Rishya, aka: Ṛṣya, Ṛśya, Riśya, Riṣya; 5 Definition(s)
Rishya means something in Hinduism, Sanskrit. If you want to know the exact meaning, history, etymology or English translation of this term then check out the descriptions on this page. Add your comment or reference to a book if you want to contribute to this summary article.
The Sanskrit terms Ṛṣya and Ṛśya and Riśya and Riṣya can be transliterated into English as Rsya or Rishya or Risya, using the IAST transliteration scheme (?).
Purana and Itihasa (epic history)
Ṛṣya (ऋष्य).—The son of Devātithi, and father of Dilīpa.*
- * Bhāgavata-purāṇa IX. 22. 11.
The Purana (पुराण, purāṇas) refers to Sanskrit literature preserving ancient India’s vast cultural history, including historical legends, religious ceremonies, various arts and sciences. The eighteen mahapuranas total over 400,000 shlokas (metrical couplets) and date to at least several centuries BCE.
Ayurveda (science of life)
Ṛṣya (ऋष्य) is a Sanskrit word referring to the “musk deer”. The meat of this animal is part of the māṃsavarga (‘group of flesh’), which is used throughout Āyurvedic literature. The animal Ṛṣya is part of the sub-group named Jāṅgalamṛga, refering to “animals living in forests”. It was classified by Caraka in his Carakasaṃhitā sūtrasthāna (chapter 27), a classical Āyurvedic work. Caraka defined such groups (vargas) based on the dietic properties of the substance.Source: Wisdom Library: Āyurveda and botany
Āyurveda (आयुर्वेद, ayurveda) is a branch of Indian science dealing with medicine, herbalism, taxology, anatomy, surgery, alchemy and related topics. Traditional practice of Āyurveda in ancient India dates back to at least the first millenium BC. Literature is commonly written in Sanskrit using various poetic metres.
General definition (in Hinduism)
Ṛṣya (ऋष्य)—Sanskrit word for “blue deer”. This animal is from the group called Jaṅghāla (large-kneed). Jaṅghāla itself is a sub-group of the group of animals known as Jāṅghala (living in high ground and in a jungle)Source: Wisdom Library: Hinduism
Languages of India and abroad
Ṛśya (ऋश्य).—a. [ṛś-karmaṇi-kyap] To be killed.
-śyaḥ A white-footed antelope; ऋश्यो न तृप्यन्नवपानमा गहि (ṛśyo na tṛpyannavapānamā gahi) Rv.8.4.1. वराहमृश्यं पृषतं महारुरुम् (varāhamṛśyaṃ pṛṣataṃ mahārurum) Rām.2.52.12.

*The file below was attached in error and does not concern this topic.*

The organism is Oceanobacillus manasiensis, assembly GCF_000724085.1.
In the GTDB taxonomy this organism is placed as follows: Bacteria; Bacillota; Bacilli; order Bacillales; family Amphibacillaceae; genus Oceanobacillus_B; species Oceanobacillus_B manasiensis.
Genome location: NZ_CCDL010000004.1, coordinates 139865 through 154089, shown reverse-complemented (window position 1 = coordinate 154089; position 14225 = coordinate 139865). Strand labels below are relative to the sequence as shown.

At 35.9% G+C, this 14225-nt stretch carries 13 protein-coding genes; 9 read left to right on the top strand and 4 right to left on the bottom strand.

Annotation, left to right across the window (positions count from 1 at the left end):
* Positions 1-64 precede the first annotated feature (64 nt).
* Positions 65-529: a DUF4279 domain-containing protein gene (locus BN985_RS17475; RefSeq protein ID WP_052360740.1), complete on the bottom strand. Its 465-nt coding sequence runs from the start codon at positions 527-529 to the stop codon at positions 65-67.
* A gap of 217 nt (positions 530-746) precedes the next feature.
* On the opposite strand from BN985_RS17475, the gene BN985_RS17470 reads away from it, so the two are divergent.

-śyam Killing, hurt, violation.
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1) A white-footed antelope. see ऋश्य (ṛśya).
-ṣyam A kind of leprosy.
Derivable forms: ṛṣyaḥ (ऋष्यः).
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Riśya (रिश्य) or Riṣya (रिष्य).—A kind of antelope.
Derivable forms: riśyaḥ (रिश्यः), riṣyaḥ (रिष्यः).Source: DDSA: The practical Sanskrit-English dictionary
(-śyaḥ) The painted or white-footed antelope. E. ṛṣ to go, kyap affix; also ṛṣya and riśya.
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(-ṣyaḥ) The painted or white-footed antelope. n.
(-ṣyaṃ) A sort of leprosy. E. ṛṣ to go, kyap affix: also ṛśya, riśya.
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(-śyaḥ) A deer. E. riś to hurt, aff. kyap; also riṣya .
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(-ṣyaḥ) A deer. E. riṣ to hurt, to be hurt, aff. kyap .Source: Cologne Digital Sanskrit Dictionaries: Shabda-Sagara Sanskrit-English Dictionary
Sanskrit, also spelled संस्कृतम् (saṃskṛtam), is an ancient language of India commonly seen as the grandmother of the Indo-European language family. Closely allied with Prakrit and Pali, Sanskrit is more exhaustive in both grammar and terms and has the most extensive collection of literature in the world, greatly surpassing its sister-languages Greek and Latin.
Starts with: Rishyada, Rishyadi, Rishyagandha, Rishyagata, Rishyajihva, Rishyaka, Rishyaketana, Rishyaketu, Rishyamuk, Rishyamuka, Rishyamukha, Rishyan, Rishyanka, Rishyanta, Rishyapad, Rishyaprokta, Rishyashringa, Rishyavat.
Ends with (+2): Adhrishya, Adrishya, Anadhrishya, Apradhrishya, Apramrishya, Asprishya, Avakrishya, Avimrishya, Dhrishya, Drishya, Dushpradhrishya, Ekadrishya, Pravrishya, Purishya, Sadrishya, Samsprishya, Shabdasadrishya, Sprishya, Trishya, Vaisadrishya.
Full-text: Rishyaketu, Rishyajihva, Rishyamuka, Rishyaketana, Rishyapad, Rishyashringa, Rishyaprokta, Rishyagandha, Rishyada, Rishyagata, Rishyanka, Devatithi, Rishyadi, Shringeri, Janghala, Issa, Jangalamriga, Dilipa, Ka.
Search found 9 books and stories containing Rishya, Ṛṣya, Rsya, Ṛśya, Riśya, Riṣya, Risya; (plurals include: Rishyas, Ṛṣyas, Rsyas, Ṛśyas, Riśyas, Riṣyas, Risyas). You can also click to the full overview containing English textual excerpts. Below are direct links for the most relevant articles:
Satapatha Brahmana (by Julius Eggeling)
Kāṇḍa XIII, adhyāya 3, brāhmaṇa 4 < [Thirteenth Kāṇḍa]
Kāṇḍa II, adhyāya 1, brāhmaṇa 2 < [Second Kāṇḍa]
Rasa Jala Nidhi, vol 5: Treatment of various afflictions (by Bhudeb Mookerjee)
Part 4 - Chemists of the Metallic School: Introduction < [A Brief History of Indian Chemistry and Medicine]
Sushruta Samhita, volume 2: Nidanasthana (by Kaviraj Kunja Lal Bhishagratna)
Sushruta Samhita, Volume 6: Uttara-tantra (by Kaviraj Kunja Lal Bhishagratna)
Chapter L - Symptoms and Treatment of Hiccough (Hicca) < [Canto III - Kaya-chikitsa-tantra (internal medicine)]
Chapter LI - Symptoms and Treatment of Asthma (Shvasa) < [Canto III - Kaya-chikitsa-tantra (internal medicine)]
Yoga Vasistha [English], Volume 1-4 (by Vihari-Lala Mitra)
Chapter XLIX - Gadhi’s gaining of true knowledge < [Book V - Upasama khanda (upashama khanda)]
Chapter XXIV - The aerial journey < [Book III - Utpatti khanda (utpatti khanda)]
Chaitanya's Life and Teachings (by Krishna-das Kaviraj)